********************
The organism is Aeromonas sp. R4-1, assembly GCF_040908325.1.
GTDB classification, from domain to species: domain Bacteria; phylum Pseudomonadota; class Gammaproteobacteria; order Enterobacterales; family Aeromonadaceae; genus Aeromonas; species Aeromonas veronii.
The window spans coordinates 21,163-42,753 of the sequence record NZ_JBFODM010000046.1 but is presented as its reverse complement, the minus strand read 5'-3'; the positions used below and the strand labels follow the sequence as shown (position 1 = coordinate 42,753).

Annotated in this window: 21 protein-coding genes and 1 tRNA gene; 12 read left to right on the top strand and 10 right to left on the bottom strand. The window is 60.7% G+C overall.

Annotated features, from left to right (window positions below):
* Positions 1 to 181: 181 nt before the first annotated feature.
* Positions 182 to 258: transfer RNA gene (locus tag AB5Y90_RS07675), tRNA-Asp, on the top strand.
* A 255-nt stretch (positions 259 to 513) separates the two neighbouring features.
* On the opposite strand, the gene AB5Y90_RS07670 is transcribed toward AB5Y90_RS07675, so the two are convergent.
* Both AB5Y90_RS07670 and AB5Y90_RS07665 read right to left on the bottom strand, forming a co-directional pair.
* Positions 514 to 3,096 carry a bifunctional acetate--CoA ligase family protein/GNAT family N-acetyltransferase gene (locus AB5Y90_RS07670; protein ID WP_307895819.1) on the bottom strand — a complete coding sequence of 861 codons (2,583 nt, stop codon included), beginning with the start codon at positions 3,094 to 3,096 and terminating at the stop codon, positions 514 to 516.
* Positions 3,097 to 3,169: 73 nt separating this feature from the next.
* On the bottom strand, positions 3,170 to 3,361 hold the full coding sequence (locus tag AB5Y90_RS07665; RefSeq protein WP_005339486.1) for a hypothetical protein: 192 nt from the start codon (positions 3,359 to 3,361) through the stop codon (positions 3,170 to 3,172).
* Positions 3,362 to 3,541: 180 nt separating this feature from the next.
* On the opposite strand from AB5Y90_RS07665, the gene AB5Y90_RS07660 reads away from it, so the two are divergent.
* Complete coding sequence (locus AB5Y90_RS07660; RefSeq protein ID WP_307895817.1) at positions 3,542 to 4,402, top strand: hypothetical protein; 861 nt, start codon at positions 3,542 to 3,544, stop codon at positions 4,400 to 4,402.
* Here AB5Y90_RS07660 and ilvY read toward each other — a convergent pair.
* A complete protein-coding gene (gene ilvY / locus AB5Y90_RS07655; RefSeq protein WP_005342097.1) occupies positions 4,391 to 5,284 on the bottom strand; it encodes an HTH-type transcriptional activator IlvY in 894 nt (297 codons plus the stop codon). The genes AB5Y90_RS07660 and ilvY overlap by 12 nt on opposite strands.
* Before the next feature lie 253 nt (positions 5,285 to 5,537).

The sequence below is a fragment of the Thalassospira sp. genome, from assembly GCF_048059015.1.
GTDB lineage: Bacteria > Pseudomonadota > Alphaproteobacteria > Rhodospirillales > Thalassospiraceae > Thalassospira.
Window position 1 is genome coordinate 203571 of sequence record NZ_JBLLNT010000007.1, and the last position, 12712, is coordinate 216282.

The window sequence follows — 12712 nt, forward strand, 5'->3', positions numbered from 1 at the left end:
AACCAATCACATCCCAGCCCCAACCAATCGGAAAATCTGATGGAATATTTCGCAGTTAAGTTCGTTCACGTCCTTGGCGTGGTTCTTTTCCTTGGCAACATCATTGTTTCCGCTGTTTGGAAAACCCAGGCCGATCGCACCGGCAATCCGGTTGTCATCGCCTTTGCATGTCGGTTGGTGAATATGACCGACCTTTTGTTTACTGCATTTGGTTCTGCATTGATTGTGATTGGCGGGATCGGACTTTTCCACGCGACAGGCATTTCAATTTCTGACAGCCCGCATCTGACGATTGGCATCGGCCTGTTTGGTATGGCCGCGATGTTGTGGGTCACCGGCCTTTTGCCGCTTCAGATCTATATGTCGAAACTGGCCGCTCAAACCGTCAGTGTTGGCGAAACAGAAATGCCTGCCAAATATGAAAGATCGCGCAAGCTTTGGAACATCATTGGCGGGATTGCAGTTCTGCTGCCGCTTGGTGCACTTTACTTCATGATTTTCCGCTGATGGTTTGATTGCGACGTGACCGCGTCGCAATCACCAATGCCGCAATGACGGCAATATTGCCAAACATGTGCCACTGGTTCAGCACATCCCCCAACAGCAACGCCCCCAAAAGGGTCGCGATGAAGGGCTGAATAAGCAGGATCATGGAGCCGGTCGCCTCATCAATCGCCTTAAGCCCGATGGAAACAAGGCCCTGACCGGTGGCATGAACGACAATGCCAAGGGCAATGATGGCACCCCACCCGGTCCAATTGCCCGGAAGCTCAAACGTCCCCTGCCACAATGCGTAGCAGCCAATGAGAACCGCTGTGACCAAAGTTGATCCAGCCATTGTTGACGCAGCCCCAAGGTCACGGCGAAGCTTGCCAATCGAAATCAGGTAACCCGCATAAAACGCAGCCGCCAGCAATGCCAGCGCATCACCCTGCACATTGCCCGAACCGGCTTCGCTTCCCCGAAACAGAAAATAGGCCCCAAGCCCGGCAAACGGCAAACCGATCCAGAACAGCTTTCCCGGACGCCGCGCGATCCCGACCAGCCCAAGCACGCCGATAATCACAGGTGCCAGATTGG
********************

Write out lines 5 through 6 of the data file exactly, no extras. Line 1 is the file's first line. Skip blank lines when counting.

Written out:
Annotated features, from left to right (window positions below):
* Positions 1 to 181: 181 nt before the first annotated feature.